Interior of Le Théâtre de la Reine. Photo by Denise of The Swelle Life
The plain facades and the little entrance of the edifice contrasted with the ravishing interior of the building in shades of gold and blue. Apollo with the Graces and the Muses, a painting by the artist Lagrenée, decorated the ceiling. Deschamps was responsible for the sculptures and the bas-reliefs. However, to save some money and to mollify the impatience of Marie-Antoinette, all sculptures were in papier-mâché. From floor to ceiling, everything was painted in trompe l'oeil.
from Marie-Antoinette and the Last Garden at Versailles by Cristian Duvernois.
How fortunate we are that this gem managed to survive the revolution, more or less intact, as the mob considered it to be of little value. As with Marie Antoinette's Private Apartments in Versailles, The Queen's Theatre was a collaboration between Marie Antoinette & Richard Mique. Built in 1780 and located on the grounds of the Petit Trianon, it followed the social trend started by Madame Pompadour that saw small, private theatres adorning large country estates.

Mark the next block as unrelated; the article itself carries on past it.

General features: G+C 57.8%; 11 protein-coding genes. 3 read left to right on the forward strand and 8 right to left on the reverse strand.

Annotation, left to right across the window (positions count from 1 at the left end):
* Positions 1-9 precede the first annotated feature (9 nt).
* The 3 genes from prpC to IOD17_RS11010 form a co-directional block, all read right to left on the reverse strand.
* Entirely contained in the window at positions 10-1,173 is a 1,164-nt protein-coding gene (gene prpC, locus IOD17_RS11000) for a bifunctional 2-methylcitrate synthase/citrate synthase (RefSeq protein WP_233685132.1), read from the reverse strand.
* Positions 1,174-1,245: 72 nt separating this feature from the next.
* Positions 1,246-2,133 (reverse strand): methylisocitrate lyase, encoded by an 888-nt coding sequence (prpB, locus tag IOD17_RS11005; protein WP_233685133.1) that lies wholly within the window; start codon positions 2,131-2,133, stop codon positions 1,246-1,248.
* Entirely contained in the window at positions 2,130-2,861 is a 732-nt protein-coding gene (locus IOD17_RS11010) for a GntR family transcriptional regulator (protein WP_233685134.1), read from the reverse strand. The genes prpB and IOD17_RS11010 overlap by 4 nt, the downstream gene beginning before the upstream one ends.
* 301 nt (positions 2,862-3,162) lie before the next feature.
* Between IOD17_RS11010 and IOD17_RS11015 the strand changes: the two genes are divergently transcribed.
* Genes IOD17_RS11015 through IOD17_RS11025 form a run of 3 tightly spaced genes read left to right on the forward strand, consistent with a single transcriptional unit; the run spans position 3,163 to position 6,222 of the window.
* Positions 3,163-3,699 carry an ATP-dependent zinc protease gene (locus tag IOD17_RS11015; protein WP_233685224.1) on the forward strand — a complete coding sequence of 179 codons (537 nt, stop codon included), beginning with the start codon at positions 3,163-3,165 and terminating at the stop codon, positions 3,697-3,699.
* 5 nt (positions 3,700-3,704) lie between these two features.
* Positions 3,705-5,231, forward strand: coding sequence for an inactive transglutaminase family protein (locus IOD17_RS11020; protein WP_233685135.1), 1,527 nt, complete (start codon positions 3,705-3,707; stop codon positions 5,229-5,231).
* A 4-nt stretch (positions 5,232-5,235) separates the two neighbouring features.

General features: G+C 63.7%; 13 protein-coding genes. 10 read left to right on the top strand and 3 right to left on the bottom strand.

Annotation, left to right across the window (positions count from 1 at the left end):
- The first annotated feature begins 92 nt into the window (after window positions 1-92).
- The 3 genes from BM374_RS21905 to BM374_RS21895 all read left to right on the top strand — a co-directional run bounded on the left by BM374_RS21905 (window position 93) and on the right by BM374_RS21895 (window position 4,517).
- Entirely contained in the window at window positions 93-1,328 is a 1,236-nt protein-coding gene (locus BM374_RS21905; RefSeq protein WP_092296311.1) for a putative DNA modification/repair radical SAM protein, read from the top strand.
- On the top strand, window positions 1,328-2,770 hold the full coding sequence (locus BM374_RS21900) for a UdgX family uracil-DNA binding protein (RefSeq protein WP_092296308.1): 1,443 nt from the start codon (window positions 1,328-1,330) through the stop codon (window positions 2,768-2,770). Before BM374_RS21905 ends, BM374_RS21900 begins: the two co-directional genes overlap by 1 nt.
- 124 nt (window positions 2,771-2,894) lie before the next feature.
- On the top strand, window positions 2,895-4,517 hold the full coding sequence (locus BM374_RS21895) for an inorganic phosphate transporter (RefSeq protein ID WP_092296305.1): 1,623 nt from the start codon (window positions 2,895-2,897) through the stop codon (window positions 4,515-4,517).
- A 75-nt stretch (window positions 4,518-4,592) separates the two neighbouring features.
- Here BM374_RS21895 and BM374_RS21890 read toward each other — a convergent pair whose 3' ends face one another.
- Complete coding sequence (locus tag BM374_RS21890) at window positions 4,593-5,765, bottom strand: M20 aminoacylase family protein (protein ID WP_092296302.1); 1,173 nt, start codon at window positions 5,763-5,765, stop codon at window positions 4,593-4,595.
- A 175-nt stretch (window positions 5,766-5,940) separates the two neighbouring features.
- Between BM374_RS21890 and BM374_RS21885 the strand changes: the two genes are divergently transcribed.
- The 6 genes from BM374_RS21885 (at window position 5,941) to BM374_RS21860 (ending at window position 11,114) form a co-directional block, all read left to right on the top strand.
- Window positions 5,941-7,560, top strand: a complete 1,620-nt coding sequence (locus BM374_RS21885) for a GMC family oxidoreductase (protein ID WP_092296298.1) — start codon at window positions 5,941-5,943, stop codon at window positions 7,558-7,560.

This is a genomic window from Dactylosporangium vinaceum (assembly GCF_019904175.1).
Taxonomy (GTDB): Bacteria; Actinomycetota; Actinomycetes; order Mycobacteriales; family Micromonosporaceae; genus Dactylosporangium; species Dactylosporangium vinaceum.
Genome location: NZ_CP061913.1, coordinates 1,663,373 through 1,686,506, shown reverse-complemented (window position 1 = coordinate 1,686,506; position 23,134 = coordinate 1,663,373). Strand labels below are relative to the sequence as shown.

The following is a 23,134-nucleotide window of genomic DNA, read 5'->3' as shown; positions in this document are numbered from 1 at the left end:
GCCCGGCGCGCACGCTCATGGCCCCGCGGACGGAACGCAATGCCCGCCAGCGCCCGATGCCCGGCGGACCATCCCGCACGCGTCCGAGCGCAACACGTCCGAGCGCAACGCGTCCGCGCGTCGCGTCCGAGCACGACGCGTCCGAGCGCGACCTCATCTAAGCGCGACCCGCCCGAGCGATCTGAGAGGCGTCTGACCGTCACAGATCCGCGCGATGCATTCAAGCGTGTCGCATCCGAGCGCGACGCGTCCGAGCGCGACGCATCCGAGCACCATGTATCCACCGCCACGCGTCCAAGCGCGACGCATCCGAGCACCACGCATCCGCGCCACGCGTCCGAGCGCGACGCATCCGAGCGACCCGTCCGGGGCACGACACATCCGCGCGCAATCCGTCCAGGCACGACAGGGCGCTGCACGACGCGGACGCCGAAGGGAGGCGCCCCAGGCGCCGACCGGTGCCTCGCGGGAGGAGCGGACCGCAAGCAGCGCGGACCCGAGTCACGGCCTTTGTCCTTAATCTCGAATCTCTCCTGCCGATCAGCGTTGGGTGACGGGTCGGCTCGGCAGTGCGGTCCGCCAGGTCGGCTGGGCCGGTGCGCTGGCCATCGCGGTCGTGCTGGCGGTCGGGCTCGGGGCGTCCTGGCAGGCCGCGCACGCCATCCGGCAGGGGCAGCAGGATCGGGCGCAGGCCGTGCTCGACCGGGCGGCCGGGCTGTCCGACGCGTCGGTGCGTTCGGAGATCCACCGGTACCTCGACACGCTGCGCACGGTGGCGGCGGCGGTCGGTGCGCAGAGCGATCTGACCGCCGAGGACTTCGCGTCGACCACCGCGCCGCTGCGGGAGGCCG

The Queen, an enthusiastic performer since her childhood, enlisted family & friends as her castmates while the King was reportedly a very keen member of the audience. Plays were performed and operas were sung; the joys of the simple, country life often dictating the theme. It was a theme which Marie Antoinette would also persue in building the Queen's Hamlet adjacent to the Petit Trianon as she expanded her romantic role of the comely peasant girl from the stage further into her real life.